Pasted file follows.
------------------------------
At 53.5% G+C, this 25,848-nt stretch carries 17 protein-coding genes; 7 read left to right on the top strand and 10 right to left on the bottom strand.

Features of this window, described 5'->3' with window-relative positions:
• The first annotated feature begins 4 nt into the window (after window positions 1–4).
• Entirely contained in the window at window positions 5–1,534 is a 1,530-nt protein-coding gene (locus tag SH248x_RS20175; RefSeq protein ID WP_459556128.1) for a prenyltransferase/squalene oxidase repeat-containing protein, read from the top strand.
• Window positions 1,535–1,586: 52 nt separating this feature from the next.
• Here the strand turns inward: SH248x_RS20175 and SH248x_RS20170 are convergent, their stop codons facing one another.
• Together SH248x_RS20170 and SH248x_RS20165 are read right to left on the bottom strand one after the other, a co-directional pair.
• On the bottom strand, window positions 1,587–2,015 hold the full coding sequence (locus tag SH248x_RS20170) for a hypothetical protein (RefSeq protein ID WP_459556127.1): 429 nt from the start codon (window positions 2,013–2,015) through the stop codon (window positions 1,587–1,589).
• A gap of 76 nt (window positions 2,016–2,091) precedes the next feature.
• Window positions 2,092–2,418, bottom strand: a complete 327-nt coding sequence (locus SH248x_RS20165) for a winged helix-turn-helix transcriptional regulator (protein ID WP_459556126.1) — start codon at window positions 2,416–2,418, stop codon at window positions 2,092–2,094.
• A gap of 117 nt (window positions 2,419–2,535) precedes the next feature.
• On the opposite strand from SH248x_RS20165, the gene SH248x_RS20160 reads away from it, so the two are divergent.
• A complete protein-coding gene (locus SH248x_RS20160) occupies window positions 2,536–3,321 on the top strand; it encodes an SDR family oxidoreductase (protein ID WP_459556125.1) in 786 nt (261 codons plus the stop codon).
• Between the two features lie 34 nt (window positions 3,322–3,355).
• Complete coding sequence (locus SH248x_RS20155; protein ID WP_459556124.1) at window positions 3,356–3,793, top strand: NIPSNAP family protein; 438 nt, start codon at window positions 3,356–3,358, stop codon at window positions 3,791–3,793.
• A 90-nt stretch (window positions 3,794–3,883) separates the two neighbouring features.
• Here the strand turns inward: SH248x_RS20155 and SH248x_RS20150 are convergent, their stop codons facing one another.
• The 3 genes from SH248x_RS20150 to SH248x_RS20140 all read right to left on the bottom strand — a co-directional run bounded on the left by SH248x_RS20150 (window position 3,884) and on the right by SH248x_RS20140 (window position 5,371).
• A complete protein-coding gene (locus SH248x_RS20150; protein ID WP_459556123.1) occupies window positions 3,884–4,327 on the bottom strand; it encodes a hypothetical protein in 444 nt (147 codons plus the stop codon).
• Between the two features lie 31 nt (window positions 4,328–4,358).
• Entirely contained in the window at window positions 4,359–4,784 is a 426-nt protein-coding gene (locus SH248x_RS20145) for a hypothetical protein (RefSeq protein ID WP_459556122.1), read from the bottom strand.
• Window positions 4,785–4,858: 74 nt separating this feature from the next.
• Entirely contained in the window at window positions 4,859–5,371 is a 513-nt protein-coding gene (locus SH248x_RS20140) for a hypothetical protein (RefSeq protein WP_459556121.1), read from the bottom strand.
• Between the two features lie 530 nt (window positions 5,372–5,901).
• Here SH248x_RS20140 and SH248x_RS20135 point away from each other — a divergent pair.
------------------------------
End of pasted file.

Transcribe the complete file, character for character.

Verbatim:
At 53.5% G+C, this 25,848-nt stretch carries 17 protein-coding genes; 7 read left to right on the top strand and 10 right to left on the bottom strand.

Features of this window, described 5'->3' with window-relative positions:
• The first annotated feature begins 4 nt into the window (after window positions 1–4).
• Entirely contained in the window at window positions 5–1,534 is a 1,530-nt protein-coding gene (locus tag SH248x_RS20175; RefSeq protein ID WP_459556128.1) for a prenyltransferase/squalene oxidase repeat-containing protein, read from the top strand.
• Window positions 1,535–1,586: 52 nt separating this feature from the next.
• Here the strand turns inward: SH248x_RS20175 and SH248x_RS20170 are convergent, their stop codons facing one another.
• Together SH248x_RS20170 and SH248x_RS20165 are read right to left on the bottom strand one after the other, a co-directional pair.
• On the bottom strand, window positions 1,587–2,015 hold the full coding sequence (locus tag SH248x_RS20170) for a hypothetical protein (RefSeq protein ID WP_459556127.1): 429 nt from the start codon (window positions 2,013–2,015) through the stop codon (window positions 1,587–1,589).
• A gap of 76 nt (window positions 2,016–2,091) precedes the next feature.
• Window positions 2,092–2,418, bottom strand: a complete 327-nt coding sequence (locus SH248x_RS20165) for a winged helix-turn-helix transcriptional regulator (protein ID WP_459556126.1) — start codon at window positions 2,416–2,418, stop codon at window positions 2,092–2,094.
• A gap of 117 nt (window positions 2,419–2,535) precedes the next feature.
• On the opposite strand from SH248x_RS20165, the gene SH248x_RS20160 reads away from it, so the two are divergent.
• A complete protein-coding gene (locus SH248x_RS20160) occupies window positions 2,536–3,321 on the top strand; it encodes an SDR family oxidoreductase (protein ID WP_459556125.1) in 786 nt (261 codons plus the stop codon).
• Between the two features lie 34 nt (window positions 3,322–3,355).
• Complete coding sequence (locus SH248x_RS20155; protein ID WP_459556124.1) at window positions 3,356–3,793, top strand: NIPSNAP family protein; 438 nt, start codon at window positions 3,356–3,358, stop codon at window positions 3,791–3,793.
• A 90-nt stretch (window positions 3,794–3,883) separates the two neighbouring features.
• Here the strand turns inward: SH248x_RS20155 and SH248x_RS20150 are convergent, their stop codons facing one another.
• The 3 genes from SH248x_RS20150 to SH248x_RS20140 all read right to left on the bottom strand — a co-directional run bounded on the left by SH248x_RS20150 (window position 3,884) and on the right by SH248x_RS20140 (window position 5,371).
• A complete protein-coding gene (locus SH248x_RS20150; protein ID WP_459556123.1) occupies window positions 3,884–4,327 on the bottom strand; it encodes a hypothetical protein in 444 nt (147 codons plus the stop codon).
• Between the two features lie 31 nt (window positions 4,328–4,358).
• Entirely contained in the window at window positions 4,359–4,784 is a 426-nt protein-coding gene (locus SH248x_RS20145) for a hypothetical protein (RefSeq protein ID WP_459556122.1), read from the bottom strand.
• Window positions 4,785–4,858: 74 nt separating this feature from the next.
• Entirely contained in the window at window positions 4,859–5,371 is a 513-nt protein-coding gene (locus SH248x_RS20140) for a hypothetical protein (RefSeq protein WP_459556121.1), read from the bottom strand.
• Between the two features lie 530 nt (window positions 5,372–5,901).
• Here SH248x_RS20140 and SH248x_RS20135 point away from each other — a divergent pair.